Were Jesus & Mary Magdalene really married? (VI of VII)
or “Is the premise of The DaVinci Code really true?”
There is one other influence on the New Testament which we should keep in mind. As happens with all myths and legends, the stories are refined and retold repeatedly. This will often cause unwanted details to be dropped (as we’ve already seen), and extra details tend to creep in. It is therefore entirely likely later editors and censors of the bible simply removed all reference to Jesus’ married state, as his story was revised by those who were jealous of Mary Magdalene, and as others sought to re-cast Jesus in the role of immaculate non-carnal sacrifice to god.
Therefore, to sum up the first three questions: it makes perfect cultural sense for the time, for Jesus and Mary Magdalene to be husband and wife. However, we must remember the bible was originally a collection of oral histories written down after centuries of re-telling, then modified, lost, added to, deleted from, and reshuffled over more centuries, to suit the cultural needs of the times.
It would thus be relatively easy for uncomfortable “facts” or unwanted books to be quietly edited, or discarded and forgotten — and we’ll never know for sure.
4) Does it matter?
My final thought on the question is entirely pragmatic — what does it matter if two fictional characters were married? The Romans were compulsive record keepers, but aside from the bible there’s no physical or written evidence whatsoever of Jesus.
No kidding, there’s none. Zero. Nada. Zilch. Absolutely, unequivocally nothing. Therefore, if what we’re talking about here is just a nice inspirational story, then modifying it to suit your personal needs seems entirely reasonable.
I’ll readily admit a religion based on a virgin mother and celibate son (let’s not even get into his father planning his murder) is a little creepy — few will be able to find or maintain themselves for long in those impossible role models. Also, casting sexuality as sinful and dirty, and excising it from spiritual life, seems like a mistake to me.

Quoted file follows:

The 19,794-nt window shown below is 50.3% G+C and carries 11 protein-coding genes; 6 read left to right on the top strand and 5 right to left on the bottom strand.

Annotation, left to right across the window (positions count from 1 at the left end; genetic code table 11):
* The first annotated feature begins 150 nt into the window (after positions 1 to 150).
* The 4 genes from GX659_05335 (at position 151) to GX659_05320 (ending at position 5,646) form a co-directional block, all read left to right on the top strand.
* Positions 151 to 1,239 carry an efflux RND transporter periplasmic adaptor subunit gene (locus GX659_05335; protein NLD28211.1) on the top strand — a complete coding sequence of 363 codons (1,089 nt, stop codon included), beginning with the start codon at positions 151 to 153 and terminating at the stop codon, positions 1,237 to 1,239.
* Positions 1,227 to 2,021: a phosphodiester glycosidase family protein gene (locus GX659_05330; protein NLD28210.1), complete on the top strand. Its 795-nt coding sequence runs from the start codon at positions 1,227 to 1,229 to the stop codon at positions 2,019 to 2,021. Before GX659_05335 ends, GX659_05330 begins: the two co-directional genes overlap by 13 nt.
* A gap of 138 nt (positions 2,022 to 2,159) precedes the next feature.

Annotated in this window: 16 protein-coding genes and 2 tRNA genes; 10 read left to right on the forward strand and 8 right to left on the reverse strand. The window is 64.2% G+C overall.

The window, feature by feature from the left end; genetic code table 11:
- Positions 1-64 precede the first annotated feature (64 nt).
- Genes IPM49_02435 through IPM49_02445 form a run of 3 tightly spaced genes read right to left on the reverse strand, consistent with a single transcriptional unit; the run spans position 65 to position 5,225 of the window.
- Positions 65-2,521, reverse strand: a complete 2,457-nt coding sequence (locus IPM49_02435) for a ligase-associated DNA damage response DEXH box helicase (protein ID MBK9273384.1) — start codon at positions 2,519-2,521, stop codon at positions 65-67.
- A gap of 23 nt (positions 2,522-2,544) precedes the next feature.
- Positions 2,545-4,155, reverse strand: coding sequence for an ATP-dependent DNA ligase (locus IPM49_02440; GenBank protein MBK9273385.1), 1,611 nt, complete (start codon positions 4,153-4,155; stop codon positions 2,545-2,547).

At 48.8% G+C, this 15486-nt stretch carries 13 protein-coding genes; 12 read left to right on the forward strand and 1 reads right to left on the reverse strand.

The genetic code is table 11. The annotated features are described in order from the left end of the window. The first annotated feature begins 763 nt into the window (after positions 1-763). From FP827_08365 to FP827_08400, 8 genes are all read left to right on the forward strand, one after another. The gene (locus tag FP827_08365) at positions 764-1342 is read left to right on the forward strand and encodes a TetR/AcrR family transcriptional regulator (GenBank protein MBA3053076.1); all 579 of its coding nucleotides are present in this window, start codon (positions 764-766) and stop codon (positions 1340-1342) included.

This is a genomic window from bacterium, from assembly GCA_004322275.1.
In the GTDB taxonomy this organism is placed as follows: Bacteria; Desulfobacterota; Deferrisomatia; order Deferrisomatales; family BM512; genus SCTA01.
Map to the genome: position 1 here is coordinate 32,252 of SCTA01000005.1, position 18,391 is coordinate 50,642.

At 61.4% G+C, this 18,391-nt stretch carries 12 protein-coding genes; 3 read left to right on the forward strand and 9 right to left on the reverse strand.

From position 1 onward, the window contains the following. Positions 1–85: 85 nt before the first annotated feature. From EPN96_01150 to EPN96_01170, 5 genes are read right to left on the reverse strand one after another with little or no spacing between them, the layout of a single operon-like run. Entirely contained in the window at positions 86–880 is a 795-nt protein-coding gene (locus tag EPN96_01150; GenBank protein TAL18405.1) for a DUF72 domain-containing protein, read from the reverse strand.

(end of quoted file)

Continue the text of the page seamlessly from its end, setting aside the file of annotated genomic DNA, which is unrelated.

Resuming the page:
Sexuality is a natural part of being human — and aren’t we supposed to be created in the image of god? Refusing your sexuality is a distortion, a denial, an attack on your basic human nature — as we can see from the oft-repeated clerical sex scandals. You might as unhealthily cut off your arm because someone told you god said it was icky.
That’s why I like the stories about Mary Magdalene and Jesus. She’s not just Jesus’ sex partner or mate or companion — or whatever. She’s the cleverest and most enlightened of the apostles, and it’s obvious he loves her.
Now that’s a religious role model I can be inspired by: Jesus as a person who is human and sexual, as well as divine, and Mary as an apostle who is both human and gendered female — but also, and more importantly, renown as a brilliant student, teacher, and leader.
So I’d say the decision is ultimately up to you. Do you feel the need to believe in Jesus the pure Sacrificial Lamb sacrificed to his Godself and untouched by the “pollution” of women? Then in the good old US of A it is your right and ability to do so, and to choose the religion you wish to follow.
Do you prefer a Jesus who is more a Son of Man, as he is originally always referred to, and Mary as the Bride of Christ, in a religion not based on obliterating all female contact Jesus may have had? If so, go for it! I certainly feel Mary Magdalene as Jesus’ brilliant complement and enlightened companion allows for more gender balance, and a more emotionally stable and healthy religious ideal.